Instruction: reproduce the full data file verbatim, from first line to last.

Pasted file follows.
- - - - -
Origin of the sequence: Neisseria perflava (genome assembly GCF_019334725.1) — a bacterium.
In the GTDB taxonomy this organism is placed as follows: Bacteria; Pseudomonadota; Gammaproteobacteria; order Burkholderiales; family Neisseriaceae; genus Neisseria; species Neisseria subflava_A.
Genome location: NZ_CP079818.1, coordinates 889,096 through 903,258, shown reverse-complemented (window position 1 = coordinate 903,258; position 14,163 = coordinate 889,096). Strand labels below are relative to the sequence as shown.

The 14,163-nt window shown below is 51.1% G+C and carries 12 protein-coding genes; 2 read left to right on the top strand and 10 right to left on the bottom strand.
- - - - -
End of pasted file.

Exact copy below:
Origin of the sequence: Neisseria perflava (genome assembly GCF_019334725.1) — a bacterium.
In the GTDB taxonomy this organism is placed as follows: Bacteria; Pseudomonadota; Gammaproteobacteria; order Burkholderiales; family Neisseriaceae; genus Neisseria; species Neisseria subflava_A.
Genome location: NZ_CP079818.1, coordinates 889,096 through 903,258, shown reverse-complemented (window position 1 = coordinate 903,258; position 14,163 = coordinate 889,096). Strand labels below are relative to the sequence as shown.

The 14,163-nt window shown below is 51.1% G+C and carries 12 protein-coding genes; 2 read left to right on the top strand and 10 right to left on the bottom strand.